Non-fungible tokens (NFTs) are digital assets registered on the blockchain that represent unique though intangible items such as, among others, pictures, videos or video game collectibles. These digital assets feature unique characteristics allowing them to somehow replicate the tangible attributes of physical goods like uniqueness, scarcity and proof of ownership.
In the virtual economy, NFTs raise questions in terms of IP management and infringement. From an IP perspective, NFTs must be considered separately from the digital content linked to it :
- The NFT is merely a line of code resulting from a technical process. As such, NFTs are unlikely to be subject to IP rights.
- Conversely, the digital content linked to the NFT is usually an image, a sound or a combination of both. As such, this digital content may be subject to IP rights.
| NFTS & COPYRIGHTS
The digital content linked to the NFT may be protected by copyright if it is an original creation, namely if it results from free and creative choices reflecting the personality of its author. Copyright protection arises from the creation of the original work. No additional formality is required.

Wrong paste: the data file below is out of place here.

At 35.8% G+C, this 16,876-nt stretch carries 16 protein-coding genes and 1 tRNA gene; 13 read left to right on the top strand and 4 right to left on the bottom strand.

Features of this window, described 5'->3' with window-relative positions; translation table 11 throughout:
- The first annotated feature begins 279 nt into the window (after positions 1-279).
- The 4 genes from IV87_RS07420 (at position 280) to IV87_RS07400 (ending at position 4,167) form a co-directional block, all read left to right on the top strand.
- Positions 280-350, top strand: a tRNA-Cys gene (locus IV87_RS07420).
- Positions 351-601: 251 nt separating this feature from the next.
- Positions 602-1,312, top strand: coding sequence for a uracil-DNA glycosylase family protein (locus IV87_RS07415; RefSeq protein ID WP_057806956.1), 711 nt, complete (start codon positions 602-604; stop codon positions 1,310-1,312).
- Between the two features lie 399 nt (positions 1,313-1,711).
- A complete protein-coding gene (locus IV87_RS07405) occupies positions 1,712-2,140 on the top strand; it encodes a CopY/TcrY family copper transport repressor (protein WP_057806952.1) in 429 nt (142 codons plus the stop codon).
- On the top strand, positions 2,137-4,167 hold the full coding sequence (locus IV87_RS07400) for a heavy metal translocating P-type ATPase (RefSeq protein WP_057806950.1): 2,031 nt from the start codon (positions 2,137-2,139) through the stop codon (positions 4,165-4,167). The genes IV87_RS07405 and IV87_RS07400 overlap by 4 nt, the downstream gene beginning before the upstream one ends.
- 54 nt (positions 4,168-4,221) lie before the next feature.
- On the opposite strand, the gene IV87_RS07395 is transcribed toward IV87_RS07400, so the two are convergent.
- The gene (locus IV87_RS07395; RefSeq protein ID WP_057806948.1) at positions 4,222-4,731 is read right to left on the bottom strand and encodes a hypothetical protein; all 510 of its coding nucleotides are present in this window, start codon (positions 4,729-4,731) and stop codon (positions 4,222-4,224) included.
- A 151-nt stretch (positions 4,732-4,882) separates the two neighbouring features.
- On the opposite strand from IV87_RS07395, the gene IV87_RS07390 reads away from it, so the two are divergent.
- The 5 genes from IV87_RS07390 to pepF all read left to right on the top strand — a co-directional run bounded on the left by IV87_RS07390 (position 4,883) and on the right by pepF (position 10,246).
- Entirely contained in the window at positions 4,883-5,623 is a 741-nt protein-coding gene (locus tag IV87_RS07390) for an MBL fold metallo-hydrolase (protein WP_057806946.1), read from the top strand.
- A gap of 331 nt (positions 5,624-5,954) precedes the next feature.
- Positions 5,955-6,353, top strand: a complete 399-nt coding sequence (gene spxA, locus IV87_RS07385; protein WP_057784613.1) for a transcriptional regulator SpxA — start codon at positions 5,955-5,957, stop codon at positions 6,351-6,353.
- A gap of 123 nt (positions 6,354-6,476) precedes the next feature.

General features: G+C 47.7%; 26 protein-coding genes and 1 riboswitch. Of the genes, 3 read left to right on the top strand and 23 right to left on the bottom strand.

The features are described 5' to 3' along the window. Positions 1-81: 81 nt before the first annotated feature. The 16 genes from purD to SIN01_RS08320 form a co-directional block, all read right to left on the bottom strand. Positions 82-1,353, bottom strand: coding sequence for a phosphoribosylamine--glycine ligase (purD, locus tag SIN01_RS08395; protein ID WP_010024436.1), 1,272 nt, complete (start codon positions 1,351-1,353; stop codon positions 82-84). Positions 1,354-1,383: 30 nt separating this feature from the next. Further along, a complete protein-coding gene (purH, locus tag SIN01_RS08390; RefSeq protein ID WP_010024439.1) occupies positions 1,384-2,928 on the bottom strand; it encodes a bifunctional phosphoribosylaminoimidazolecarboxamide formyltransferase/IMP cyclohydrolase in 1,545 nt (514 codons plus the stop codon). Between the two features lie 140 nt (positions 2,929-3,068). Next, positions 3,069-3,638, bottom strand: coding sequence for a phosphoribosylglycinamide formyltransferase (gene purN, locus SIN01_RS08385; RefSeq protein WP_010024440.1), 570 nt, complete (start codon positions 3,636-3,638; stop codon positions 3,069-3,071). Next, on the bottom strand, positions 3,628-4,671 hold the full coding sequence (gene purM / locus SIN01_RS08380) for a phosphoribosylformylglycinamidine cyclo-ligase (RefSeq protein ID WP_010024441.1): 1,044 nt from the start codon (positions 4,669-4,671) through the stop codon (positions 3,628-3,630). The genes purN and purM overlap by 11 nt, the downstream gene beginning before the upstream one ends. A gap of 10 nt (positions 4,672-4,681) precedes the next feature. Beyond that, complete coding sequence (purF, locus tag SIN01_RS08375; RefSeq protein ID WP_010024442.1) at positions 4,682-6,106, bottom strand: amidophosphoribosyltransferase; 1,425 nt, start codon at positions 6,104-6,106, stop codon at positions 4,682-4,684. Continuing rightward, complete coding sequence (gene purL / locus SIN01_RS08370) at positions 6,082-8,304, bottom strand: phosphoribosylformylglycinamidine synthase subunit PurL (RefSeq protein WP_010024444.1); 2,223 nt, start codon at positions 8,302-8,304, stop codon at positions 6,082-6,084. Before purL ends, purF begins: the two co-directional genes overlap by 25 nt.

Things are quite simple when the NFT creator is also the creator of the underlying work. In this case, the NFT creator owns the NFT and the copyright on the underlying work.
Things become less straightforward when the NFT creator is taking over preexisting protected content in the process of creating the NFT. One may think, for instance, of the lawsuit brought by Miramax against Quentin Tarantino after the movie director announced he would sell NFTs of his hand-written script for “Pulp Fiction”, a screenplay on which Miramax claims to have acquired the copyright.
Under copyright law, the copyright owner has the exclusive rights to :
- prevent unauthorised reproduction and/or communication to the public of his work;
- require the mention of his name and the respect of the integrity of his work.
Without the copyright owner’s authorisation, copyright infringement is likely to occur if:
- a copy of original content is made in the making (“minting”) of the NFT;
- the original content linked to the NFT is displayed online, even as a thumbnail;
- the original content linked to the NFT is displayed without mentioning the name of the author;